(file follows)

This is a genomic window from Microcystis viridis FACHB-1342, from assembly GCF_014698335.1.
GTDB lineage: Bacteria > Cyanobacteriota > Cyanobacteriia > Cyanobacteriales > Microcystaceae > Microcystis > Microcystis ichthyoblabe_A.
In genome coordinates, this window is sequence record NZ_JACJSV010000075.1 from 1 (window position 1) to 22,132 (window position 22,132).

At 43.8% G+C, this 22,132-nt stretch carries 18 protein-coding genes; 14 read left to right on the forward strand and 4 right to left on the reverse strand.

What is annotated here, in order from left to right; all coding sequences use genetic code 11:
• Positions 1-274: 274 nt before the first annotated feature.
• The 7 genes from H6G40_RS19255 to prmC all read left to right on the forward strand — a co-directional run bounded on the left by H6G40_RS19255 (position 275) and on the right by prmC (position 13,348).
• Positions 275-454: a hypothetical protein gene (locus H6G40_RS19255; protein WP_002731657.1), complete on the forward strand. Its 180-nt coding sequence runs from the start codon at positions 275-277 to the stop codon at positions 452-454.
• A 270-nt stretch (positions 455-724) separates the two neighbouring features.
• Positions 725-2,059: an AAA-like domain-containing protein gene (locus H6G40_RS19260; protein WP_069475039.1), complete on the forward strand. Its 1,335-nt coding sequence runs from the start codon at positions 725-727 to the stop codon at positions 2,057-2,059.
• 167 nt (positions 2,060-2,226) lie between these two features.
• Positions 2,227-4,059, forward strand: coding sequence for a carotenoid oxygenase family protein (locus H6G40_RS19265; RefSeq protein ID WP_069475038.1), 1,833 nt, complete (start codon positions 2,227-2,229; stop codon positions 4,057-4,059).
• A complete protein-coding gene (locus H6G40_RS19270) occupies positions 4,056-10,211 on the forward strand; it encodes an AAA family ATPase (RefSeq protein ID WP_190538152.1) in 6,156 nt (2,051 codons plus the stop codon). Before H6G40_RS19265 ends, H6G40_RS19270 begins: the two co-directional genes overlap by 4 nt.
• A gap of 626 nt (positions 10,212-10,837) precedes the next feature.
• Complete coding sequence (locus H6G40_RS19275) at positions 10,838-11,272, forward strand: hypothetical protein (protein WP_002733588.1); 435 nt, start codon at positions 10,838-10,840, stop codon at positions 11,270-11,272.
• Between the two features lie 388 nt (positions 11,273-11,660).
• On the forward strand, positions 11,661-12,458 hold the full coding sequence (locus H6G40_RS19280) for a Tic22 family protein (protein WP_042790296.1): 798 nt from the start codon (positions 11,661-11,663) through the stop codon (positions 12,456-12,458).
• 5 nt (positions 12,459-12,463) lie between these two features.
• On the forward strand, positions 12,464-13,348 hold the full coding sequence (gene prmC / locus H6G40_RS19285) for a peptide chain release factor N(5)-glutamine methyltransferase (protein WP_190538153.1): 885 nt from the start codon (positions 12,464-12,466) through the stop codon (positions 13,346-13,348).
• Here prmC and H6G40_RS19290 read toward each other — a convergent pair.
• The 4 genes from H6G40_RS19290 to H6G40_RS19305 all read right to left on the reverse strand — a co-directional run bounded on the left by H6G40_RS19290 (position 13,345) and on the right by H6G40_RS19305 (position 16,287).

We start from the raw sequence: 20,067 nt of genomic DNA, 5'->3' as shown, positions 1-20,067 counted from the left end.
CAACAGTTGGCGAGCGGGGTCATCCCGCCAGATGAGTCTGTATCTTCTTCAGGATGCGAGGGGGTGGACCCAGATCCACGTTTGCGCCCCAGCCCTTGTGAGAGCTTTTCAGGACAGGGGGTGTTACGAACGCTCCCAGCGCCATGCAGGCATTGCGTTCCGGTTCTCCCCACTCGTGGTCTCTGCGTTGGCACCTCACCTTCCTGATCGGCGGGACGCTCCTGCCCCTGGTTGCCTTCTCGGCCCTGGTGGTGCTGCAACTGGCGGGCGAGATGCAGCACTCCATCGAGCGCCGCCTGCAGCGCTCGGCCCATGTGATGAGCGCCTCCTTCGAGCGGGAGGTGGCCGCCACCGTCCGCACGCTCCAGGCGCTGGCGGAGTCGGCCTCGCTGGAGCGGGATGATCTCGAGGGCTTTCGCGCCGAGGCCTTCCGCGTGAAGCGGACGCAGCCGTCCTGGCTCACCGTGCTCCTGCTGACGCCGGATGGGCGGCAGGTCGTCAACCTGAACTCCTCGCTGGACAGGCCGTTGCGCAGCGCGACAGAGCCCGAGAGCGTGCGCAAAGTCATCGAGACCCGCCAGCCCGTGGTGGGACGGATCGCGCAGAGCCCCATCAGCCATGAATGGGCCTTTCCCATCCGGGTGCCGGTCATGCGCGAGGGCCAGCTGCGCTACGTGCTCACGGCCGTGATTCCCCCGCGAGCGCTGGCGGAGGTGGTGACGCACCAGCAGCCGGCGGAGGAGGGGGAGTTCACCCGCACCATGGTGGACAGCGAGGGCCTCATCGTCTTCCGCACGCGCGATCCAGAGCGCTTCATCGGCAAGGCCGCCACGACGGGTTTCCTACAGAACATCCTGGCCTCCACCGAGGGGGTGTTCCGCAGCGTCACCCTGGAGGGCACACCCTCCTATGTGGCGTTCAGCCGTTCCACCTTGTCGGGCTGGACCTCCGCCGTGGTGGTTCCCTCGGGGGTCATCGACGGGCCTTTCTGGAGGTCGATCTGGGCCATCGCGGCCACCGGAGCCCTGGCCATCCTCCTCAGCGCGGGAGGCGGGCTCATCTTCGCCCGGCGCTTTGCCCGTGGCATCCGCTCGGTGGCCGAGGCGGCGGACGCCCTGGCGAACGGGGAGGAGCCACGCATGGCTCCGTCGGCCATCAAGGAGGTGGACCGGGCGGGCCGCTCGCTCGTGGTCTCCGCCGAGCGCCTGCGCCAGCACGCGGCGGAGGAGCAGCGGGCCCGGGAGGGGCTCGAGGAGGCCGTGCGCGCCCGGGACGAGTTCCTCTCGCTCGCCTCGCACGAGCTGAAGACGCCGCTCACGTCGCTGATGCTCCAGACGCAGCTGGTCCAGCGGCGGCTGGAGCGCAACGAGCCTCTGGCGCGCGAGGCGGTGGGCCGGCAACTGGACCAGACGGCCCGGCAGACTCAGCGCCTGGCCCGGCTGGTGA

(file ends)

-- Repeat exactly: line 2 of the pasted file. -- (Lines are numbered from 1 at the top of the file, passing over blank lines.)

GTDB lineage: Bacteria > Cyanobacteriota > Cyanobacteriia > Cyanobacteriales > Microcystaceae > Microcystis > Microcystis ichthyoblabe_A.